Baker Encyclopedia of the Bible
Inscriptions. Term used to refer to writing in the ancient world which was done on a material of a permanent nature, such as stone or clay, rather than on ordinary and impermanent substances, such as papyri or parchment. There are occasional references to inscriptions in the Bible, for example, the Ten
The International Standard Bible Encyclopedia, Revised
InscriptionsDocuments written or engraved on hard surfaces and intended for public display as lasting records. They may be distinguished on the one hand from writings on perishable materials, such as Papyrus, and on the other from those intended for private use, including Letters and seals; to the
Inscription[Heb miḵtāḇ] (Ex. 39:30); AV WRITING; NEB ENGRAVING; [pittû (a)ḥ] (Zec. 3:9); AV GRAVING; NEB “meaning”; [Gk. epigraphḗ] (Mt. 22:20; Mk. 12:16; 15:26; Lk. 20:24; 23:38); AV SUPERSCRIPTION; [epigráphō] (Acts 17:23); INSCRIBE [Heb. ḥāqaq] (Job 19:23; Isa. 30:8); NEB also ENGRAVE;
Tyndale Bible Dictionary
INSCRIPTIONS Term used to refer to writing in the ancient world that was done on a material of a permanent nature, such as stone or clay, rather than on ordinary and impermanent substances, such as papyri or parchment.PreviewIntroductionInscriptions on MonumentsHistorical RecordsOfficial Announcements
Eerdmans Bible Dictionary
Inscription (Heb. miḵtāḇ; Gk. epigraphḗ).† A legend or epigraph engraved or written on a hard surface, generally intended for public notice. Such an inscription was affixed to the turban of the high priest, identifying him as “Holy to the Lord” (Exod. 39:30; KJV “writing”; cf. 28:36).
The Archaeological Encyclopedia of the Holy Land
INSCRIPTIONS Inscriptions mark the boundary between pre-history and proto-history and the beginning of history as such. Inscribed documents have been found in Mesopotamia and Egypt in occupation levels dating from as far back as the late 4th millennium bc, while the earliest found in Palestine date back
The New Unger’s Bible Dictionary
INSCRIPTION (Gk. epigraphē, “written upon”). A superscription, title, in the NT referring to writing in black letters upon a lighter tablet, perhaps surfaced with wax. Pilate wrote a trilingual inscription and had it placed on the cross (Luke 23:38; John 19:19). Inscriptions also appeared on coins (Matt.
Nelson’s New Illustrated Bible Dictionary
INSCRIPTION — letters carved, engraved, or printed on a surface. The term is applied to the words on a placard above the head of Jesus as He hung on the cross (Mark 15:26; Luke 23:38; superscription, KJV). The full inscription, which read “This is Jesus of Nazareth, the King of the Jews,” stated the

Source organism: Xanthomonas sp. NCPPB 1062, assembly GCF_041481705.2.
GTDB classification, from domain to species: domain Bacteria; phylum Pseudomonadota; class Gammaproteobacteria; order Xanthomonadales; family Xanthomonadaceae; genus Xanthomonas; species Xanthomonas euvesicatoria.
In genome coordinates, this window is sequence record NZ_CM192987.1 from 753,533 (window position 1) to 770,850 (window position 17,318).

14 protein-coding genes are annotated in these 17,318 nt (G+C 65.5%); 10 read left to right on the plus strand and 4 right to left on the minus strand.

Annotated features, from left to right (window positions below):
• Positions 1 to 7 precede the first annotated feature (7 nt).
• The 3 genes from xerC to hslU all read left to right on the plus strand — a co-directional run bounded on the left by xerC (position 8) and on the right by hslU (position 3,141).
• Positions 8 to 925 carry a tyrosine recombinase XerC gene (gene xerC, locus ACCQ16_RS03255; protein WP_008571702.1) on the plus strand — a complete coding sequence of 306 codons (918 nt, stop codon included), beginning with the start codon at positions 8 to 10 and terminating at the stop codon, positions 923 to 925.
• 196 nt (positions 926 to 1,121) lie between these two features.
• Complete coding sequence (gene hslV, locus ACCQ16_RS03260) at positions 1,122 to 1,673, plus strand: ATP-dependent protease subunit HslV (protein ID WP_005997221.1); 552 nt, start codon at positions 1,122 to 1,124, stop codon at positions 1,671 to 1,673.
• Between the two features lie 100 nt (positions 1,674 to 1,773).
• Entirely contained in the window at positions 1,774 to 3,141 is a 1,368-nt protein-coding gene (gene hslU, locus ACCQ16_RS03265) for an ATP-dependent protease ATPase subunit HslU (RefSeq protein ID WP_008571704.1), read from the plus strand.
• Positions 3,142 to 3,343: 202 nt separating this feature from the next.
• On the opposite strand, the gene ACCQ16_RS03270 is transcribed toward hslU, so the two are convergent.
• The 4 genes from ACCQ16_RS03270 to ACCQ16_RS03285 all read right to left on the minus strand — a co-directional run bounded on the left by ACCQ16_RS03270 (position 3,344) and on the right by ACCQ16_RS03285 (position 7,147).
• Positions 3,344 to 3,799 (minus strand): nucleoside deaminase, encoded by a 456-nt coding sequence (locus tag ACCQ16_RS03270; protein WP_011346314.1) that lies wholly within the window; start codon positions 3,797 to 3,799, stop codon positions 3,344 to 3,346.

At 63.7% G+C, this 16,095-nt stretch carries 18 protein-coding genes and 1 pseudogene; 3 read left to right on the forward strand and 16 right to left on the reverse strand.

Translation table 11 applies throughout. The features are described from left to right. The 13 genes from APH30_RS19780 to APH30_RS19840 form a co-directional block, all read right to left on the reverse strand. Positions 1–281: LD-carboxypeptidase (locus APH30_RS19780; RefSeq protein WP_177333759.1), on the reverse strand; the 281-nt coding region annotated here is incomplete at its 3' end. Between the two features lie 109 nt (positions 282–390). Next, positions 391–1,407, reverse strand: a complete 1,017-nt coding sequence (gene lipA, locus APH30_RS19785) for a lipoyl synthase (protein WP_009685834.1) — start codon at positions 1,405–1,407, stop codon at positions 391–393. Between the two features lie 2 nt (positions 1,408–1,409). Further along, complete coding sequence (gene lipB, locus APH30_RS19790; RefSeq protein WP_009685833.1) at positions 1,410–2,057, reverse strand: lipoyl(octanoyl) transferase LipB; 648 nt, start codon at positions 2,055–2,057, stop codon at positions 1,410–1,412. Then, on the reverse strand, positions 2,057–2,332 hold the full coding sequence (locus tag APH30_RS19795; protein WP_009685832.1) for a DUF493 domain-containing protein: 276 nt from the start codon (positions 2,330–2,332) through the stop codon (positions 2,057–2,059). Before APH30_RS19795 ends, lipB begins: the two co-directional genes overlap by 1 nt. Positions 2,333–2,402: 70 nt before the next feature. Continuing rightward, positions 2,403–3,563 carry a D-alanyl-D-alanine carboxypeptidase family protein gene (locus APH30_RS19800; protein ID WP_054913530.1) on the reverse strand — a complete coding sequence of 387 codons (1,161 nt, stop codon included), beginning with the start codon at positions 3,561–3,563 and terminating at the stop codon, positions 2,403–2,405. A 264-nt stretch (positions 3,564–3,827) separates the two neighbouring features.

International Standard Bible Encyclopedia
INSCRIPTION<in-skrip’-shun> (verb [ἐπιγράφω, epigrapho], “to write upon,” “inscribe”): The word occurs once in English Versions of the Bible in Acts 17:23 of the altar at Athens with the inscription “To an Unknown God.” On inscriptions in archaeology,see ARCHAEOLOGY; ASSYRIA; BABYLONIA,
Dictionary of Theological Terms
InscripturationThe committal to writing of the revealed word of God, according to His command, and accomplished by His inspiration of the human penmen. Inscripturation of the word guaranteed the purity, the preservation, and the worldwide propagation of the deposit.
Holman Illustrated Bible Dictionary
INSCRIPTION Words or letters carved, engraved, or printed on a surface (Mark 15:26; Luke 23:38; superscription, KJV). Pilate likely intended the inscription above the cross in a derogatory sense: “See the defeated King of the Jews.” According to John 19:21, the Jewish leadership found the inscription
The Zondervan Encyclopedia of the Bible, Volume 3, H–L
inscriptions. The discovery of many inscriptions from Bible times has revolutionized the knowledge of its background. Until the 19th cent., students of the Bible were primarily limited in their research to a small number of books in monasteries and libraries, such as the writings of Josephus and Eusebius.
The Eerdmans Encyclopedia of Early Christian Art and Archaeology, Volumes 1–3
Asnam, El-
Asnam, el-(“the place of idols”; Orléansville [toponym conferred by the French in 1854], Chlef or Chlif; Lat. Castellum Tingitanum, Castrum Tingitii). Site 50 km inland from coastal Ténès (Augustan Cartennae; see M. Leglay, KlPauly, s.v.), on the west bank of Wadi Chélif in Algeria, roughly halfway
See also